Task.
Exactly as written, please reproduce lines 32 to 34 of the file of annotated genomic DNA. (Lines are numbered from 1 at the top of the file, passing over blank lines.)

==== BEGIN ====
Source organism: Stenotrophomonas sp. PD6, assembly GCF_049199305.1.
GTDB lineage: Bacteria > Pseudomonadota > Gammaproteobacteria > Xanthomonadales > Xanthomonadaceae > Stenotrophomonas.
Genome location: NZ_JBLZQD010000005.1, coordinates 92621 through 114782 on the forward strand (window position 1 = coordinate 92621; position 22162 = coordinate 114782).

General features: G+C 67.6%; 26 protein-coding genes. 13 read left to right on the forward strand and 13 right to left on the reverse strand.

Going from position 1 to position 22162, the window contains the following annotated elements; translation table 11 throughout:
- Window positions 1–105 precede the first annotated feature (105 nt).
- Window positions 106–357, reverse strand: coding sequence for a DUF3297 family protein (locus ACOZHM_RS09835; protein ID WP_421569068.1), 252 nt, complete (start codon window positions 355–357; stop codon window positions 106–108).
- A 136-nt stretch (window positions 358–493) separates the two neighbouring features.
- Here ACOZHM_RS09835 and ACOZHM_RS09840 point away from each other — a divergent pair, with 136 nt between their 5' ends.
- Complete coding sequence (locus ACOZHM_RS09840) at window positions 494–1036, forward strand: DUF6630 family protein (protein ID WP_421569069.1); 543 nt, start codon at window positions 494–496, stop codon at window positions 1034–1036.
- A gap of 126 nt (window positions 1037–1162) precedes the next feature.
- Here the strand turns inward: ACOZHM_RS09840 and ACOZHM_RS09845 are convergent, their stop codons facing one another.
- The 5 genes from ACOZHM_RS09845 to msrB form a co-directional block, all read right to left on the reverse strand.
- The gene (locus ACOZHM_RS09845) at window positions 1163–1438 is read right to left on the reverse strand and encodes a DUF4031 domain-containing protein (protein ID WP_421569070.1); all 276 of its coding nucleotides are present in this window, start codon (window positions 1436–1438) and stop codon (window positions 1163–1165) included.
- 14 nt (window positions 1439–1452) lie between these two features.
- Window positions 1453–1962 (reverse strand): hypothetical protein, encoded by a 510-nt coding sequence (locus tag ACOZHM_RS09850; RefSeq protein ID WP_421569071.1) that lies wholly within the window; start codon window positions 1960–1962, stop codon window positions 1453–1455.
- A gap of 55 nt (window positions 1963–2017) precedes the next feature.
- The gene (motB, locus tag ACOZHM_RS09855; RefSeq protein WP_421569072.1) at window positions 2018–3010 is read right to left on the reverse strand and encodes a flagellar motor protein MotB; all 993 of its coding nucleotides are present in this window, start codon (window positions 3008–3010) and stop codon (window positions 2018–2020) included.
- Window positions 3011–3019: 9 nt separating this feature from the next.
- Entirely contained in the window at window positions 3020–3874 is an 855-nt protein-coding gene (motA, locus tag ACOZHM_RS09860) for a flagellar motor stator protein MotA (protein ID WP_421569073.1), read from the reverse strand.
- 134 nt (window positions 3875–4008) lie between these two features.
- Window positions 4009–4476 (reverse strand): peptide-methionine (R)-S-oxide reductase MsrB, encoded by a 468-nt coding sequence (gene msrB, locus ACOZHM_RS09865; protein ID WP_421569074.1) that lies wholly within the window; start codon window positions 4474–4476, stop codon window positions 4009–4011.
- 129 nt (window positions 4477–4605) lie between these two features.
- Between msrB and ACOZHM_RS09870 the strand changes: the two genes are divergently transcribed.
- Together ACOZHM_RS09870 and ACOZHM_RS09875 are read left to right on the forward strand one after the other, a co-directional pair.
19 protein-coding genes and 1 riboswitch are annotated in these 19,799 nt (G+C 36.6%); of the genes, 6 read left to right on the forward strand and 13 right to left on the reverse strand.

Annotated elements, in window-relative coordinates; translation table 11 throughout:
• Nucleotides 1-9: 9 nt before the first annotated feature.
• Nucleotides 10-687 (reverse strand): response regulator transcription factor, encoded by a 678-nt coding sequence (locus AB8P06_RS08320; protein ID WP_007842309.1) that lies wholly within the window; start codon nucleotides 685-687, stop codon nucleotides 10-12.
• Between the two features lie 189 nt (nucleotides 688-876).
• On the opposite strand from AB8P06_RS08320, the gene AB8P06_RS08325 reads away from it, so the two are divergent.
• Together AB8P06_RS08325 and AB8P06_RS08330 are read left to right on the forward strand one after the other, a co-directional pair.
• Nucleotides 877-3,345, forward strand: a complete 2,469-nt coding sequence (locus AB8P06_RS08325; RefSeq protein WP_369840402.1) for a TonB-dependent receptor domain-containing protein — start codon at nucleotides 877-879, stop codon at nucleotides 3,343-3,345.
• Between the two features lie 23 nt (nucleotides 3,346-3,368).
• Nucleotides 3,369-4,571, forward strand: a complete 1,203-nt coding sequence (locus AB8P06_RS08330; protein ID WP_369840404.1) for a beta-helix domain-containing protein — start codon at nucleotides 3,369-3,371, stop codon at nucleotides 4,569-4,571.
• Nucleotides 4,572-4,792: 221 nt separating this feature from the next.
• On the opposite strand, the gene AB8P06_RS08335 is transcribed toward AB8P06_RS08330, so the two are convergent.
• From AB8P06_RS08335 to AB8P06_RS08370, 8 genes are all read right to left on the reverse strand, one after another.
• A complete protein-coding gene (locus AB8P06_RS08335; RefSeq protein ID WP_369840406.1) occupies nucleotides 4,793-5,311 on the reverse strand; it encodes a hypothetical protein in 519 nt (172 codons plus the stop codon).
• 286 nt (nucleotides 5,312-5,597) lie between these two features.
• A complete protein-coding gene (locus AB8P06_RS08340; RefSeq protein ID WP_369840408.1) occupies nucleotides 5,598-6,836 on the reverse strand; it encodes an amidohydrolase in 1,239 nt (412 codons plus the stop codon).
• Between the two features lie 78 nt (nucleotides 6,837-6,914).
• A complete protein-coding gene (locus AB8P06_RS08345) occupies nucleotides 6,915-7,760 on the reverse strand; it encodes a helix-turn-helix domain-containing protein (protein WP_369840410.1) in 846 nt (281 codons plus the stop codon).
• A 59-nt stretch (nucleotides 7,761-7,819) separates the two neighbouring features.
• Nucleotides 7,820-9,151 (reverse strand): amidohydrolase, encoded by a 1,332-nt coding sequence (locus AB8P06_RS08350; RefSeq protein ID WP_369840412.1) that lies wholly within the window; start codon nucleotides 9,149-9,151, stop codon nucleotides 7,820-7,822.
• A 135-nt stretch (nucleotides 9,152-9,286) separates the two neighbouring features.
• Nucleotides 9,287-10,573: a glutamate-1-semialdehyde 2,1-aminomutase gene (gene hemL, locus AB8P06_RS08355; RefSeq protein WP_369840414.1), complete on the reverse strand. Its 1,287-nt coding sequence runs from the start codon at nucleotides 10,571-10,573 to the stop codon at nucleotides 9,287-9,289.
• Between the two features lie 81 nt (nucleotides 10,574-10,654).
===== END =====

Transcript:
• Together AB8P06_RS08325 and AB8P06_RS08330 are read left to right on the forward strand one after the other, a co-directional pair.
• Nucleotides 877-3,345, forward strand: a complete 2,469-nt coding sequence (locus AB8P06_RS08325; RefSeq protein WP_369840402.1) for a TonB-dependent receptor domain-containing protein — start codon at nucleotides 877-879, stop codon at nucleotides 3,343-3,345.
• Between the two features lie 23 nt (nucleotides 3,346-3,368).